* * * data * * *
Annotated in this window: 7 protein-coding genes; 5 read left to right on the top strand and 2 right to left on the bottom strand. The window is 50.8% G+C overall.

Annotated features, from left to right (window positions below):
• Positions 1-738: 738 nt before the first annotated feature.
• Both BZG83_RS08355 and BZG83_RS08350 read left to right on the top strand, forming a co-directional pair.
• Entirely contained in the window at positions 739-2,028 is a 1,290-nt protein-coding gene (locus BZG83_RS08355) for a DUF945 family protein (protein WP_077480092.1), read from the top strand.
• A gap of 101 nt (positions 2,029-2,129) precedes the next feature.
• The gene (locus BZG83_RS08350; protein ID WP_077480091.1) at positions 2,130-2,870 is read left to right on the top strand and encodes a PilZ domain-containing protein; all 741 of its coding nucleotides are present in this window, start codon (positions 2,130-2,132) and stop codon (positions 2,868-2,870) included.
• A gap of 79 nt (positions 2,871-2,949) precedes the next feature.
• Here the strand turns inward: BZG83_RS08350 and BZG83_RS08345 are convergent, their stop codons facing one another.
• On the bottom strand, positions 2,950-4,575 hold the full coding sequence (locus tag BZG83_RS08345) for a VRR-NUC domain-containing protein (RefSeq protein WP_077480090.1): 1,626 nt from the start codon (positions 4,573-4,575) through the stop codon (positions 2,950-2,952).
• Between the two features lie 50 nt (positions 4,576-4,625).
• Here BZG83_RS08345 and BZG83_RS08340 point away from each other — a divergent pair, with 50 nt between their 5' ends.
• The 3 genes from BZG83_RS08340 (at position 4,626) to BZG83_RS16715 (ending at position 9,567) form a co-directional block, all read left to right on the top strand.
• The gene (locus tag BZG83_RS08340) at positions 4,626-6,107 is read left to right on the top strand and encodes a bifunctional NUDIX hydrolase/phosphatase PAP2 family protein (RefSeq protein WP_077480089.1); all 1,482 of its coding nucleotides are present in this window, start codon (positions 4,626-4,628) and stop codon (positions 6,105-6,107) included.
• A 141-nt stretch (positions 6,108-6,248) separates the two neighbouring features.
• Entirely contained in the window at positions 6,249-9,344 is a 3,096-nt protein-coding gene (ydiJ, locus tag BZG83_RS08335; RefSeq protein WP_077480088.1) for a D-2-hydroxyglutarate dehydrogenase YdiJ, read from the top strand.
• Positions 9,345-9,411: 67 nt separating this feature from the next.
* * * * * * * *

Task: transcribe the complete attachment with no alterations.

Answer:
Annotated in this window: 7 protein-coding genes; 5 read left to right on the top strand and 2 right to left on the bottom strand. The window is 50.8% G+C overall.

Annotated features, from left to right (window positions below):
• Positions 1-738: 738 nt before the first annotated feature.
• Both BZG83_RS08355 and BZG83_RS08350 read left to right on the top strand, forming a co-directional pair.
• Entirely contained in the window at positions 739-2,028 is a 1,290-nt protein-coding gene (locus BZG83_RS08355) for a DUF945 family protein (protein WP_077480092.1), read from the top strand.
• A gap of 101 nt (positions 2,029-2,129) precedes the next feature.
• The gene (locus BZG83_RS08350; protein ID WP_077480091.1) at positions 2,130-2,870 is read left to right on the top strand and encodes a PilZ domain-containing protein; all 741 of its coding nucleotides are present in this window, start codon (positions 2,130-2,132) and stop codon (positions 2,868-2,870) included.
• A gap of 79 nt (positions 2,871-2,949) precedes the next feature.
• Here the strand turns inward: BZG83_RS08350 and BZG83_RS08345 are convergent, their stop codons facing one another.
• On the bottom strand, positions 2,950-4,575 hold the full coding sequence (locus tag BZG83_RS08345) for a VRR-NUC domain-containing protein (RefSeq protein WP_077480090.1): 1,626 nt from the start codon (positions 4,573-4,575) through the stop codon (positions 2,950-2,952).
• Between the two features lie 50 nt (positions 4,576-4,625).
• Here BZG83_RS08345 and BZG83_RS08340 point away from each other — a divergent pair, with 50 nt between their 5' ends.
• The 3 genes from BZG83_RS08340 (at position 4,626) to BZG83_RS16715 (ending at position 9,567) form a co-directional block, all read left to right on the top strand.
• The gene (locus tag BZG83_RS08340) at positions 4,626-6,107 is read left to right on the top strand and encodes a bifunctional NUDIX hydrolase/phosphatase PAP2 family protein (RefSeq protein WP_077480089.1); all 1,482 of its coding nucleotides are present in this window, start codon (positions 4,626-4,628) and stop codon (positions 6,105-6,107) included.
• A 141-nt stretch (positions 6,108-6,248) separates the two neighbouring features.
• Entirely contained in the window at positions 6,249-9,344 is a 3,096-nt protein-coding gene (ydiJ, locus tag BZG83_RS08335; RefSeq protein WP_077480088.1) for a D-2-hydroxyglutarate dehydrogenase YdiJ, read from the top strand.
• Positions 9,345-9,411: 67 nt separating this feature from the next.